What sites will need to comply to new Part L?
07 Nov 2019
In this series of articles, we aim to answer some of your questions about the upcoming changes to Approved Documents L and F, SAP methodology and the Future Homes Standard.
Current proposals suggest these regulations will be coming into force in England from October 2020. Contact us with your own questions about the regulation changes, or to discuss our training seminars and workshops.
Will my site need to meet the new regs?
If you are registered under AD L 2013 and have commenced work on every building before the grace period expires, you won’t need to upgrade your buildings. Neither the go-live date for the new regulations nor the associated grace period have yet been confirmed.
Current Transitional Arrangements allow a grace period for construction sites to smoothly change from one version of an Approved Document to another.
If a Developer submits to Building Control before the new regulations come into force, they are given time (usually a year) to commence work. If they fail to start building within this year they must resubmit under the newer regulations.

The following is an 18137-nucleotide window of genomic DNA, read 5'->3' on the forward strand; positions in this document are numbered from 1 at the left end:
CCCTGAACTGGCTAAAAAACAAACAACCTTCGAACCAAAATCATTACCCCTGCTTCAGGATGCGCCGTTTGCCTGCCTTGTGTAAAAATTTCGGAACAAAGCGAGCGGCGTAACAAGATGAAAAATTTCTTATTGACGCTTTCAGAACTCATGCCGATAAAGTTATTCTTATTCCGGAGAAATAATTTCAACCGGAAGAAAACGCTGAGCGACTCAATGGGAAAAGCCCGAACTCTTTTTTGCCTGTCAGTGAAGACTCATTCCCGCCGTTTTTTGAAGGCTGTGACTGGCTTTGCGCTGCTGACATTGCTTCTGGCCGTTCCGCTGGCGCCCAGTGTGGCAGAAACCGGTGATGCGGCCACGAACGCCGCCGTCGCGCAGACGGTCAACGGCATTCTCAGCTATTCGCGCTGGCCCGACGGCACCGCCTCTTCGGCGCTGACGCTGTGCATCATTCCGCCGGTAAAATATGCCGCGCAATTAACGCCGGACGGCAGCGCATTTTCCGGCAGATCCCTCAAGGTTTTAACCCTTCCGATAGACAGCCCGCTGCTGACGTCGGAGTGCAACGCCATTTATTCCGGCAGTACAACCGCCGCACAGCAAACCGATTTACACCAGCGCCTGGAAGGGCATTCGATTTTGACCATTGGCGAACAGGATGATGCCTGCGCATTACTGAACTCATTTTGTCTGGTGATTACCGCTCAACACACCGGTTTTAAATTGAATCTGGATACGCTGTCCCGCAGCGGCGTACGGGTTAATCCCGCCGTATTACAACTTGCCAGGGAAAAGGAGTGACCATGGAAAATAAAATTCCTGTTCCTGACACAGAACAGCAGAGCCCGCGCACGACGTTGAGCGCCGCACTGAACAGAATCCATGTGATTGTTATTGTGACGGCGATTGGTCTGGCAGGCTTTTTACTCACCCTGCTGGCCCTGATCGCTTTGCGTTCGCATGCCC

Once the site is underway the building work can continue based on whichever version of the regulations was agreed at the start (unless the developer resubmits for any reason).
The Government wants to tighten up this process and is proposing a two-step approach to force builders into adopting the more stringent efficiency targets more quickly.
The first step could come into force as part of the proposed 2020 changes to Parts F and L. If it does, the Transitional Arrangements will be applied to individual buildings rather than sites and the length of time a builder must commence work may be shortened.
Currently a year is considered a ‘reasonable’ duration to begin but depending on feedback from the Future Homes Standard public consultation (which is open until January 10th) this grace period may be reduced to months.
This will have an impact on developments which are on the cusp between AD L 2013 and AD L 2020, but there are still developments on long-term schedules which were originally submitted under even older Building Regulations. These sites would be swept up in the second step of Transitional Arrangement tightening. This phase would kick in when the regulations change again in 2025. From this point, any building which has been approved but not started, regardless of which version of building regulations it was submitted under, would need to meet the 2025 standard (in whatever shape that takes).
At this stage it’s important to be aware of what’s around the corner. If Transitional Arrangements are made stricter, this could lead to increased build costs, last minute design changes and bring the viability of pre-purchased products into question.
The Energist Technical Team is on hand to help, and we’ll be releasing further updates when the proposed plans reach their final form.